Case studies in water, food, urbanisation and human wellbeing Australia’s engagement with Asia: Indonesia is an engaging and easy-to-use teaching resource that supports the Australian Curriculum: Geography. It includes six DVD chapters with related texts and worksheets developed by World Vision and the Australian Geography Teachers Association.
This is a thematic inquiry-based unit in which students will explore how the concept of waste has been used as a setting in stories or as a social and political topic of blogs and articles, thematic documentaries and works of art.
Young people have the creativity and capacity to contribute to a safer, more sustainable and inclusive world. Videos for Change is your opportunity to make a difference to a social issue you’re passionate about. Create a one-minute video that creates empathy, awareness and action on your chosen issue. Submit your video for the opportunity to […]
This lesson enables teachers to guide students through some real data sets that reflect consumer recycling behaviour statistics. They will note trends in the recycling of printer cartridges in Australia, using data gathered by the organisation, Cartridges 4 Planet Ark. Activities include working with tabulated data and drawing conclusions. This lesson meets selected Australian Curriculum […]
Students will explore issues associated with the disposal of mobile phones and other digital devices. They will then consider how the practices of a circular economy could be applied as a way to resolve or reduce the impact of these issues. The lesson concludes with students creating a poster to encourage others to dispose of […]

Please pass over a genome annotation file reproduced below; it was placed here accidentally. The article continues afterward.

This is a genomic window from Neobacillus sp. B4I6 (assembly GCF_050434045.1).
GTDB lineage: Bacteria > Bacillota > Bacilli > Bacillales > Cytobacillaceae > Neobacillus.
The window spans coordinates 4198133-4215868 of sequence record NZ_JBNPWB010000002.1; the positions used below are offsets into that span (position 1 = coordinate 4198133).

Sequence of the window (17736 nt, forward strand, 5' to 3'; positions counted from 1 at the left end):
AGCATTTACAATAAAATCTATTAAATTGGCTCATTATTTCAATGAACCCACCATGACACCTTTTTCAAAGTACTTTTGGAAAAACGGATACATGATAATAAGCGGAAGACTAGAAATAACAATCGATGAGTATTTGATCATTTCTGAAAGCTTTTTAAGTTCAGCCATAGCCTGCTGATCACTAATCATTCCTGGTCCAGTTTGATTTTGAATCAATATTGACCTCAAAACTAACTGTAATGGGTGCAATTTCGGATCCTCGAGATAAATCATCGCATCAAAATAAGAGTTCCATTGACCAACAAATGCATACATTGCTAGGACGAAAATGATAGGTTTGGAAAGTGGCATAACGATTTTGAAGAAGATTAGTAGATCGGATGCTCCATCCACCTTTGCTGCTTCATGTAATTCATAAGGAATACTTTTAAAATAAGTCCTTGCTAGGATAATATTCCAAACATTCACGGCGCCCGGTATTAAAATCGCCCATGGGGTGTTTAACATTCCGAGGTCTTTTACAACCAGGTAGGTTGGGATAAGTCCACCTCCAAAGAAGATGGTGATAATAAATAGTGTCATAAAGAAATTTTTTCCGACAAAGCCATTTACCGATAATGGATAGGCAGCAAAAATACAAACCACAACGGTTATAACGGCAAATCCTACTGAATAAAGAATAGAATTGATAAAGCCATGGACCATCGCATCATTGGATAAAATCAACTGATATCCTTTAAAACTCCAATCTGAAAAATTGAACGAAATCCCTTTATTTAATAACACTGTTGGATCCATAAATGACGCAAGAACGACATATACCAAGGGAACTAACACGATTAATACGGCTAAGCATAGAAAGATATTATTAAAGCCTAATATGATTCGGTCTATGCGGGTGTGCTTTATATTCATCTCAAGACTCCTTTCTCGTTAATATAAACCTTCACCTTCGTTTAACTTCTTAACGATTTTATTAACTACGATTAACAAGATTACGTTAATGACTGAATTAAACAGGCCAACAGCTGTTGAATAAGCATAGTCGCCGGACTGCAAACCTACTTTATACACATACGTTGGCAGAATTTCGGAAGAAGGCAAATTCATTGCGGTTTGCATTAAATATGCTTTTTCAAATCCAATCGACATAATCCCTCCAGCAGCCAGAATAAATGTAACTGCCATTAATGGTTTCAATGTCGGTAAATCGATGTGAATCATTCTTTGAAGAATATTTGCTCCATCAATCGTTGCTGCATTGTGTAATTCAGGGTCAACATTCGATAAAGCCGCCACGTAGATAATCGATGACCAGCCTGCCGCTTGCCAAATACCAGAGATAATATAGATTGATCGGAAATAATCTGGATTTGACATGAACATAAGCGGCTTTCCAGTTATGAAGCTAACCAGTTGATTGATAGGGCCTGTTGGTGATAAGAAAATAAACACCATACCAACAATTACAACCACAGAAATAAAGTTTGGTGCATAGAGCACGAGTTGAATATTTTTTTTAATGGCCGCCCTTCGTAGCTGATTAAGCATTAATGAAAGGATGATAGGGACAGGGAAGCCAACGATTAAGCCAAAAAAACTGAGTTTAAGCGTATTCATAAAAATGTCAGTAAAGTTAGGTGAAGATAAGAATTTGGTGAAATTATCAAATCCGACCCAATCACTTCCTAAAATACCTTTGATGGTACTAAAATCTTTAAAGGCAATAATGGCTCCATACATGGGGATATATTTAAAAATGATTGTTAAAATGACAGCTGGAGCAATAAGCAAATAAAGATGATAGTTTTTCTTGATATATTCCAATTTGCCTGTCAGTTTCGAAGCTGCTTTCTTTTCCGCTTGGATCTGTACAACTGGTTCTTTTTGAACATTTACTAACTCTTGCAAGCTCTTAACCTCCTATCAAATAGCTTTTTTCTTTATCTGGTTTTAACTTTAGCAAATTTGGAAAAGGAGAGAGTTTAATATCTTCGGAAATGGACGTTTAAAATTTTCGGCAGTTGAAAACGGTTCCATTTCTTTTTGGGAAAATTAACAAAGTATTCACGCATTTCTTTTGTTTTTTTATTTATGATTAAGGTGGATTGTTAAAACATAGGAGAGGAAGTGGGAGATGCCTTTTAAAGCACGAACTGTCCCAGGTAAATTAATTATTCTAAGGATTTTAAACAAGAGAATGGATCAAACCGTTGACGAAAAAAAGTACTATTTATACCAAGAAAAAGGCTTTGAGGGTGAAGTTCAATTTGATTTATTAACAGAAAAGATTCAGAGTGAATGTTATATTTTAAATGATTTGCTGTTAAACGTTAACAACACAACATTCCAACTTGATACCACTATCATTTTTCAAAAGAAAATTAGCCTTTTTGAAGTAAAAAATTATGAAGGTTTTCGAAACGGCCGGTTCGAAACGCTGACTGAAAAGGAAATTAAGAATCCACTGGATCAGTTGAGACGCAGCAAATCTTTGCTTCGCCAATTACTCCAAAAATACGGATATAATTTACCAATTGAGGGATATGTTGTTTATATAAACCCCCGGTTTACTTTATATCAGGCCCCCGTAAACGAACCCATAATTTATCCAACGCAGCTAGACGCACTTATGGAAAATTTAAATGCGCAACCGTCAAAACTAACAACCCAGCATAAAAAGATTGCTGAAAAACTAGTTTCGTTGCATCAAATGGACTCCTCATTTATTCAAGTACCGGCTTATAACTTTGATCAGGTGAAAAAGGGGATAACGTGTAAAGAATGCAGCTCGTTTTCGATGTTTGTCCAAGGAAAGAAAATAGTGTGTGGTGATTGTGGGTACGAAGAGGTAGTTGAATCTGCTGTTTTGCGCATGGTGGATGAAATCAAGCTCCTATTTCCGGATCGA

Students design a survey of school waste bins (rubbish, recycling and composting) that estimates volumes of waste before and after lunch and estimate the percentage of contamination. They calculate the area the bins service by breaking up the area into squares and triangles.
Students investigate the resources used by Aboriginal and Torres Strait Islander peoples for tens of thousands of years. They compare their resource use with what we consume today. Students extrapolate and compare the impact on our environment.
Students investigate how recyclable material is sorted by applying some of their known properties. They focus on the science behind sorting at a MRF – Materials Recovery Facility. Students explain the entire loop for an aluminium can.
In this activity, students investigate the meanings of renewable and non-renewable resources and look at the role of recycling for these resources. As a class, students create a survey to find out what ideas for improving the school’s waste management system other students and staff have for your school. Finally, students should create a plan […]
In groups of 6 – 8 (making only 3 or 4 groups in total), students will respond to a song with a sustainability message by choreographing and performing a dance or mime.